Some retailers resist price increases on tariff-impacted goods, founder of housewares company says

Key Points
  • Retailers are resistant to price hikes out of fear it will hurt sales, but that may hurt businesses, Casabella's Bruce Kaminstein says.
  • The founder of the housewares company says it is "impossible" for it to eat the 15% tariffs on Chinese imports.
  • "It's a giant squeeze play," he says.
Trade strategy needs to be thought out, says housewares' Casabella founder

Some retailers are resisting price increases on tariff-impacted goods out of concerns it could hurt sales, and it's creating a stressful situation for businesses, the founder of housewares company Casabella said Tuesday on CNBC.

"It's a giant squeeze play," Casebella's Bruce Kaminstein said on "The Exchange."

Kaminstein said it would be "impossible" for his company, which designs housewares and cleaning products such as mops and dish brushes, to absorb the 15% tariffs that went into effect Sunday without an offsetting price increase.

"We base our business on these margins," he said.

The company explains its need for price hikes to retailers, Kaminstein said, "but it's not always easy."

"They want to hold the line on prices. Their fear is that if we increase prices, the sales will go down, the volume will go down," he added. "It's a war. ... It's difficult conversations."

Kaminstein's comments shed further light on the increasingly complicated nature of the U.S.-China trade war. While President Donald Trump has said China pays for the tariffs, some business executives like Kaminstein whose imports face the duties tell a different story.

In August, after Trump announced tariffs on goods such as apparel, footwear and toys, Macy's CEO Jeff Gennette said consumers will have "no appetite" for price increases.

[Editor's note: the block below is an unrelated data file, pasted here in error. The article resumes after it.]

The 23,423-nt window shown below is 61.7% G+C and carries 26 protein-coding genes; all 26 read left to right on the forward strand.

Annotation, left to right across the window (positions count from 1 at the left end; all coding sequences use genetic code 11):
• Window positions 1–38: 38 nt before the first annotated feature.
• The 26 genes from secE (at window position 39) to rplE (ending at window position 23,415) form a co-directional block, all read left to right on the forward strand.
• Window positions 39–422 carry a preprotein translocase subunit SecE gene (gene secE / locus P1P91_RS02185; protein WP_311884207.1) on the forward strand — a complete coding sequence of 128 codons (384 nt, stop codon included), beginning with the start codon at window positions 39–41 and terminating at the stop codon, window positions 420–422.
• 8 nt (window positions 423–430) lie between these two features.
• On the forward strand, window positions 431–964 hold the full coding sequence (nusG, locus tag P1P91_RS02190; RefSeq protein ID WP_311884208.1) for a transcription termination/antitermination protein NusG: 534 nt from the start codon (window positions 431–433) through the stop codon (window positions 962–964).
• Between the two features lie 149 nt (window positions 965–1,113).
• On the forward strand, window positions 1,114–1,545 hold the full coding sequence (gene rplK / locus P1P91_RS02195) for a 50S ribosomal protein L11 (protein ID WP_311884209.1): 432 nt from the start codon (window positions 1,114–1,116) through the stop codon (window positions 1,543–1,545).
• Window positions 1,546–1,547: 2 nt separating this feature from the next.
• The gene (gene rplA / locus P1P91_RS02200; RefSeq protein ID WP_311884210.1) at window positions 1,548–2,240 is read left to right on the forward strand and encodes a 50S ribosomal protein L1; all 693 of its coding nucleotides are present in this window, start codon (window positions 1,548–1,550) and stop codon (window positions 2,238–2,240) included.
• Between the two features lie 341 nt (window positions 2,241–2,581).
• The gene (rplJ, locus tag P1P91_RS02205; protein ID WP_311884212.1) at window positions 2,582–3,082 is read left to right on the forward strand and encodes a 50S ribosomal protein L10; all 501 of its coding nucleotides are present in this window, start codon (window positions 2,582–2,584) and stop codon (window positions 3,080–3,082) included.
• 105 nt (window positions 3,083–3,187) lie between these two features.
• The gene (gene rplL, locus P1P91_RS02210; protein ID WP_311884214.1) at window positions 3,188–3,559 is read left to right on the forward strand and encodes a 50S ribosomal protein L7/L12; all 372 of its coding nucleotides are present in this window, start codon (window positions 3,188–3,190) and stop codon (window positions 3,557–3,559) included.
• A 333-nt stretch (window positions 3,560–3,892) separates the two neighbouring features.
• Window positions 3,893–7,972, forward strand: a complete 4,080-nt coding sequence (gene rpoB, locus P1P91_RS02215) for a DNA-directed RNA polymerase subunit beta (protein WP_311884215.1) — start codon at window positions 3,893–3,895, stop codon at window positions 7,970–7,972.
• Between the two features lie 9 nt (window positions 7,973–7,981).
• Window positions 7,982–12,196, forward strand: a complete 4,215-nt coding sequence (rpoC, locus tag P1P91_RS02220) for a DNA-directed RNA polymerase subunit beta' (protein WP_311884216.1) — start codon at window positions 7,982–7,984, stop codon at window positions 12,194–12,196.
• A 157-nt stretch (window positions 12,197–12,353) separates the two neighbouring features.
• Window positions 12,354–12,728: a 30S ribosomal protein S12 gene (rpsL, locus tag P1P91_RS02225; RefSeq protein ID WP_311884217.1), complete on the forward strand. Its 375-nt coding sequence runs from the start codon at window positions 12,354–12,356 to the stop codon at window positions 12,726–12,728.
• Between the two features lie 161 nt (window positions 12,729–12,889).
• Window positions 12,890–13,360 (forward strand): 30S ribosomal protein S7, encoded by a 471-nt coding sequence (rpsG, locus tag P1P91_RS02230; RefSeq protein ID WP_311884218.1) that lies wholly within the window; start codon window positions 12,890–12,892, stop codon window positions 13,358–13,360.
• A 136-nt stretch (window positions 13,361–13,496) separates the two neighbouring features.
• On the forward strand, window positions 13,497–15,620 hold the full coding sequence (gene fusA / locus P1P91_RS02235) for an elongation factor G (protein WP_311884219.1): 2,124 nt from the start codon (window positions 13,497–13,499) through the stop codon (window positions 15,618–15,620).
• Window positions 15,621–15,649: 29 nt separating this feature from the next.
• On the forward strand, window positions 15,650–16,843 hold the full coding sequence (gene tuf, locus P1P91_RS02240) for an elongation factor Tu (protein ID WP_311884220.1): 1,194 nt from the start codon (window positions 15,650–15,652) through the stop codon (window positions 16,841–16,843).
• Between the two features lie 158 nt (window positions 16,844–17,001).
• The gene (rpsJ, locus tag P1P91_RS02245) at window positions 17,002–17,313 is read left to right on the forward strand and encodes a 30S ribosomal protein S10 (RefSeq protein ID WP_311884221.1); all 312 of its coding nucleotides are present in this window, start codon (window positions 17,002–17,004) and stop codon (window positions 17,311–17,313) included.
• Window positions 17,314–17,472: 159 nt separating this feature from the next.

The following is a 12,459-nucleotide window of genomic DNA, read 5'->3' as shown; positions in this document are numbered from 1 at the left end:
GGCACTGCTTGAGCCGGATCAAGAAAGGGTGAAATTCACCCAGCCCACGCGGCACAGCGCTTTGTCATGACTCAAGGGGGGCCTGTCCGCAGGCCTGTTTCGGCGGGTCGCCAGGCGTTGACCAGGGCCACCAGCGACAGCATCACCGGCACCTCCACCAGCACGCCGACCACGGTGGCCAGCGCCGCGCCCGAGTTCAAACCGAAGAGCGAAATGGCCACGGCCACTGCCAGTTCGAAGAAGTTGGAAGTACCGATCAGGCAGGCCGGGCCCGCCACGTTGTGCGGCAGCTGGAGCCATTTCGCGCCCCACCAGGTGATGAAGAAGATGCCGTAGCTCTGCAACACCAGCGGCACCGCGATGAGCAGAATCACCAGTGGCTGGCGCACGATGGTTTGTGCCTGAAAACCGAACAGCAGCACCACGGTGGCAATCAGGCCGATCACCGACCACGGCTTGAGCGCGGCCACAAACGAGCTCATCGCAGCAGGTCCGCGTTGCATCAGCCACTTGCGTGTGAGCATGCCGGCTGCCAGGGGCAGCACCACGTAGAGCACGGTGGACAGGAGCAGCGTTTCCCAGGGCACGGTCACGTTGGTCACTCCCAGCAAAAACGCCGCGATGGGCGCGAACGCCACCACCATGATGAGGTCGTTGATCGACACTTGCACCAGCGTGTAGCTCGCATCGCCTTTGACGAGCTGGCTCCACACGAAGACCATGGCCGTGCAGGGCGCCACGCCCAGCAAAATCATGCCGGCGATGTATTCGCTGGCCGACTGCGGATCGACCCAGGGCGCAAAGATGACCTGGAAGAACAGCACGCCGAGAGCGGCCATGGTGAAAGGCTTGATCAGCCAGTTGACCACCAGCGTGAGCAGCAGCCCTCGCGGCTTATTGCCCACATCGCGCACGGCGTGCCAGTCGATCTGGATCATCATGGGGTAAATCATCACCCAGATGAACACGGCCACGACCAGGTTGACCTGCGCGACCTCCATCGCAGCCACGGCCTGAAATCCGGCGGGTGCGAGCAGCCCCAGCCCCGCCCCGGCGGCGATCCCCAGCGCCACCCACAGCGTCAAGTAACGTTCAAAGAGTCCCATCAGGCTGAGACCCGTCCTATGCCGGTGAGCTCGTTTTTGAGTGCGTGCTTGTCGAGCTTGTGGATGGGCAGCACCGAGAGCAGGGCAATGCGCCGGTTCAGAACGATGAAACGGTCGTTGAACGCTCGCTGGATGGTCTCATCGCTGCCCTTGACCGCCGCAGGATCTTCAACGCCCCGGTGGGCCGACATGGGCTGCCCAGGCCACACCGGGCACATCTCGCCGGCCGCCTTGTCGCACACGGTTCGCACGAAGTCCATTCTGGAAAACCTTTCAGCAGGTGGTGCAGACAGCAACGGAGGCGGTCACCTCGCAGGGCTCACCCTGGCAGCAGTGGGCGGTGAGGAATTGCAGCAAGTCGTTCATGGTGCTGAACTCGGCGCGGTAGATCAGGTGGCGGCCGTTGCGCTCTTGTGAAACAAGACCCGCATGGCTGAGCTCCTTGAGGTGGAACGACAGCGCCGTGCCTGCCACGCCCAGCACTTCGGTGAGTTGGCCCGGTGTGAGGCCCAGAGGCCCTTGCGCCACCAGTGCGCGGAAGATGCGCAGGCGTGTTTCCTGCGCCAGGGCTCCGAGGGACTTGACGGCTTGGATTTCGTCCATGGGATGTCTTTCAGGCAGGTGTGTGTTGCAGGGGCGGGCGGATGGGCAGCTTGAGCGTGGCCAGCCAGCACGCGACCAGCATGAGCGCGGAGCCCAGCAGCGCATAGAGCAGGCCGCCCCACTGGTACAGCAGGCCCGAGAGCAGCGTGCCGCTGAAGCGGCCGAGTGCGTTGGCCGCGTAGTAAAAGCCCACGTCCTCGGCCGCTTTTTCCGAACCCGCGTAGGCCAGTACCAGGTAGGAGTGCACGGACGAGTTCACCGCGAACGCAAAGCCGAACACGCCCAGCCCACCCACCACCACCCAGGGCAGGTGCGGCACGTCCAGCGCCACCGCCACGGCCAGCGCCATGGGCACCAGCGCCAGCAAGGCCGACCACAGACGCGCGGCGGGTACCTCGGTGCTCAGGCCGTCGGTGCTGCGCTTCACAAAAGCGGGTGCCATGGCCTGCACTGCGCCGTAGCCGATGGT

Macy's attempted to raise prices on products such as luggage and furniture earlier in 2019, after those items faced tariffs. But shoppers didn't respond kindly, forcing Macy's to adjust its strategy, Gennette previously said.

The American consumer has, for the most part, continued to show strength amid a global economic slowdown, despite the long-running trade war between the world's two largest economies.

But that strength showed signs of weakness Friday, when U.S. consumer sentiment showed its largest monthly decline since 2012.

If retailers don't accept price increases out of fear of hurting consumers, Kaminstein said another response is to try negotiating down costs with suppliers in China.

But if neither happen, Kaiminstein said Casebella, which employs around 500 people, will "have to make some tough decisions," he said.

"It puts us in a very stressful situation," he said.

A second round of tariffs — in addition to Sunday's 15% duties —is scheduled to go into place Dec. 15 on goods such as smartphones and laptops. They would collectively impact about $300 billion worth of Chinese imports.

Trump also has threatened to increase the rate of tariffs on about $250 billion of goods to 30% from 25% on Oct. 1.